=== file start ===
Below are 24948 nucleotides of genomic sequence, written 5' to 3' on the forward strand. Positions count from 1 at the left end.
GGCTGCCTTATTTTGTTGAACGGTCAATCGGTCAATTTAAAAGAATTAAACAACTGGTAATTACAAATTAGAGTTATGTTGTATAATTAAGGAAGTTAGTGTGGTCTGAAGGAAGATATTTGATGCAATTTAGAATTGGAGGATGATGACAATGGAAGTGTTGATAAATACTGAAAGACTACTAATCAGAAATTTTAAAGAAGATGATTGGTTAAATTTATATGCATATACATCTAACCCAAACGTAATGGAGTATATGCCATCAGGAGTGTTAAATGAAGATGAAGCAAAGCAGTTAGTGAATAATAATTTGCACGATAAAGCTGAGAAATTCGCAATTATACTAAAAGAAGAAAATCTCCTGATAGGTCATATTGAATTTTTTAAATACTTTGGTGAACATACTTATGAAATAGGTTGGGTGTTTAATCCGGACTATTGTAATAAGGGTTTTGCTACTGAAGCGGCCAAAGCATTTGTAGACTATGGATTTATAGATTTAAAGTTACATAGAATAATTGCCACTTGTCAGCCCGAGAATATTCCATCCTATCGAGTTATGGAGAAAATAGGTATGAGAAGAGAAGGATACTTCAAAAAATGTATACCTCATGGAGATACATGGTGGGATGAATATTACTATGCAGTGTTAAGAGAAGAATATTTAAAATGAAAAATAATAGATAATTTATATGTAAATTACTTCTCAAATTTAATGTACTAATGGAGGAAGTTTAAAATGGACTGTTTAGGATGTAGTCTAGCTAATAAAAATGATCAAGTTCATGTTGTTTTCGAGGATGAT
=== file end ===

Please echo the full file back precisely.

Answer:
Below are 24948 nucleotides of genomic sequence, written 5' to 3' on the forward strand. Positions count from 1 at the left end.
GGCTGCCTTATTTTGTTGAACGGTCAATCGGTCAATTTAAAAGAATTAAACAACTGGTAATTACAAATTAGAGTTATGTTGTATAATTAAGGAAGTTAGTGTGGTCTGAAGGAAGATATTTGATGCAATTTAGAATTGGAGGATGATGACAATGGAAGTGTTGATAAATACTGAAAGACTACTAATCAGAAATTTTAAAGAAGATGATTGGTTAAATTTATATGCATATACATCTAACCCAAACGTAATGGAGTATATGCCATCAGGAGTGTTAAATGAAGATGAAGCAAAGCAGTTAGTGAATAATAATTTGCACGATAAAGCTGAGAAATTCGCAATTATACTAAAAGAAGAAAATCTCCTGATAGGTCATATTGAATTTTTTAAATACTTTGGTGAACATACTTATGAAATAGGTTGGGTGTTTAATCCGGACTATTGTAATAAGGGTTTTGCTACTGAAGCGGCCAAAGCATTTGTAGACTATGGATTTATAGATTTAAAGTTACATAGAATAATTGCCACTTGTCAGCCCGAGAATATTCCATCCTATCGAGTTATGGAGAAAATAGGTATGAGAAGAGAAGGATACTTCAAAAAATGTATACCTCATGGAGATACATGGTGGGATGAATATTACTATGCAGTGTTAAGAGAAGAATATTTAAAATGAAAAATAATAGATAATTTATATGTAAATTACTTCTCAAATTTAATGTACTAATGGAGGAAGTTTAAAATGGACTGTTTAGGATGTAGTCTAGCTAATAAAAATGATCAAGTTCATGTTGTTTTCGAGGATGAT